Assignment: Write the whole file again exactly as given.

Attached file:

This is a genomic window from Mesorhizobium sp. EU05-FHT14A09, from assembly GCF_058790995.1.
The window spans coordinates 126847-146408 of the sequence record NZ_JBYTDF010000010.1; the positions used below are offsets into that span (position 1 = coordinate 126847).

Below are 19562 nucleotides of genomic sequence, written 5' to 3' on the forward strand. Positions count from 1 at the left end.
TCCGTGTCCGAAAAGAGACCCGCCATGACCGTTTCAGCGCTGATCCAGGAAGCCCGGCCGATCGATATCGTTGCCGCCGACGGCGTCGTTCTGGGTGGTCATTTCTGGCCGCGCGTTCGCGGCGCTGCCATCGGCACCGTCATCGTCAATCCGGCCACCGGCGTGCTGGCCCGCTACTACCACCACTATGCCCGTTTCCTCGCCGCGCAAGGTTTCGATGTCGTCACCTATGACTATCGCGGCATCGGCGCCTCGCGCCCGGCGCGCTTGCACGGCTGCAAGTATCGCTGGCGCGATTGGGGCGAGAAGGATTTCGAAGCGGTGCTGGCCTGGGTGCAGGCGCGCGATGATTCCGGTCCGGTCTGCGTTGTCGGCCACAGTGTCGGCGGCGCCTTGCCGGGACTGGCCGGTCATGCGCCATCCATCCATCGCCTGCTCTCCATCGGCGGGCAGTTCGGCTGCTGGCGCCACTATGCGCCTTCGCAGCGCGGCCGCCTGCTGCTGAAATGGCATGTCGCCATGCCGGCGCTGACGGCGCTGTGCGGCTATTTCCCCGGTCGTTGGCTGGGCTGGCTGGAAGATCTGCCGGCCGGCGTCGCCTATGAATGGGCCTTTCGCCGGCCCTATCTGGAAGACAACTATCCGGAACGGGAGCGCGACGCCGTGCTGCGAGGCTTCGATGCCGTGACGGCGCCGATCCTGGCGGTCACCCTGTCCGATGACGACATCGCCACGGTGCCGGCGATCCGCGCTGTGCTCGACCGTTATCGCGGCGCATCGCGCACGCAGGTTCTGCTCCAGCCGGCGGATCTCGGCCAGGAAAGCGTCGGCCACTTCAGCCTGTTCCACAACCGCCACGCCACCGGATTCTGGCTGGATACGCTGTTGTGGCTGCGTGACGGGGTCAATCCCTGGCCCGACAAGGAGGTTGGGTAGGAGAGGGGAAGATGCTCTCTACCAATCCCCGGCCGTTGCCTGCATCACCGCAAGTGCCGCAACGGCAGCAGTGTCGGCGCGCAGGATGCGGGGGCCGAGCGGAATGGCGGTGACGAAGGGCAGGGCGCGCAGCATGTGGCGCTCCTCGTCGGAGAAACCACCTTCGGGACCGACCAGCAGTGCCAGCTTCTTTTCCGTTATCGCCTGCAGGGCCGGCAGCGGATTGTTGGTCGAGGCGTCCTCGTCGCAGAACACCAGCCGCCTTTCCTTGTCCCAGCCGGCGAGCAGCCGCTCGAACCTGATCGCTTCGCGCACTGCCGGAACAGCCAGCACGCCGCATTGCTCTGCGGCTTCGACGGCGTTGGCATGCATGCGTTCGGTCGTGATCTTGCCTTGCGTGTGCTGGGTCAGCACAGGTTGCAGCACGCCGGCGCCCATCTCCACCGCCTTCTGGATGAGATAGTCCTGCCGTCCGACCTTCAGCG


This is a genomic window from Mesorhizobium sp. EU05-FHT14A09, from assembly GCF_058790995.1.
The window spans coordinates 126847-146408 of the sequence record NZ_JBYTDF010000010.1; the positions used below are offsets into that span (position 1 = coordinate 126847).

Below are 19562 nucleotides of genomic sequence, written 5' to 3' on the forward strand. Positions count from 1 at the left end.
TCCGTGTCCGAAAAGAGACCCGCCATGACCGTTTCAGCGCTGATCCAGGAAGCCCGGCCGATCGATATCGTTGCCGCCGACGGCGTCGTTCTGGGTGGTCATTTCTGGCCGCGCGTTCGCGGCGCTGCCATCGGCACCGTCATCGTCAATCCGGCCACCGGCGTGCTGGCCCGCTACTACCACCACTATGCCCGTTTCCTCGCCGCGCAAGGTTTCGATGTCGTCACCTATGACTATCGCGGCATCGGCGCCTCGCGCCCGGCGCGCTTGCACGGCTGCAAGTATCGCTGGCGCGATTGGGGCGAGAAGGATTTCGAAGCGGTGCTGGCCTGGGTGCAGGCGCGCGATGATTCCGGTCCGGTCTGCGTTGTCGGCCACAGTGTCGGCGGCGCCTTGCCGGGACTGGCCGGTCATGCGCCATCCATCCATCGCCTGCTCTCCATCGGCGGGCAGTTCGGCTGCTGGCGCCACTATGCGCCTTCGCAGCGCGGCCGCCTGCTGCTGAAATGGCATGTCGCCATGCCGGCGCTGACGGCGCTGTGCGGCTATTTCCCCGGTCGTTGGCTGGGCTGGCTGGAAGATCTGCCGGCCGGCGTCGCCTATGAATGGGCCTTTCGCCGGCCCTATCTGGAAGACAACTATCCGGAACGGGAGCGCGACGCCGTGCTGCGAGGCTTCGATGCCGTGACGGCGCCGATCCTGGCGGTCACCCTGTCCGATGACGACATCGCCACGGTGCCGGCGATCCGCGCTGTGCTCGACCGTTATCGCGGCGCATCGCGCACGCAGGTTCTGCTCCAGCCGGCGGATCTCGGCCAGGAAAGCGTCGGCCACTTCAGCCTGTTCCACAACCGCCACGCCACCGGATTCTGGCTGGATACGCTGTTGTGGCTGCGTGACGGGGTCAATCCCTGGCCCGACAAGGAGGTTGGGTAGGAGAGGGGAAGATGCTCTCTACCAATCCCCGGCCGTTGCCTGCATCACCGCAAGTGCCGCAACGGCAGCAGTGTCGGCGCGCAGGATGCGGGGGCCGAGCGGAATGGCGGTGACGAAGGGCAGGGCGCGCAGCATGTGGCGCTCCTCGTCGGAGAAACCACCTTCGGGACCGACCAGCAGTGCCAGCTTCTTTTCCGTTATCGCCTGCAGGGCCGGCAGCGGATTGTTGGTCGAGGCGTCCTCGTCGCAGAACACCAGCCGCCTTTCCTTGTCCCAGCCGGCGAGCAGCCGCTCGAACCTGATCGCTTCGCGCACTGCCGGAACAGCCAGCACGCCGCATTGCTCTGCGGCTTCGACGGCGTTGGCATGCATGCGTTCGGTCGTGATCTTGCCTTGCGTGTGCTGGGTCAGCACAGGTTGCAGCACGCCGGCGCCCATCTCCACCGCCTTCTGGATGAGATAGTCCTGCCGTCCGACCTTCAGCG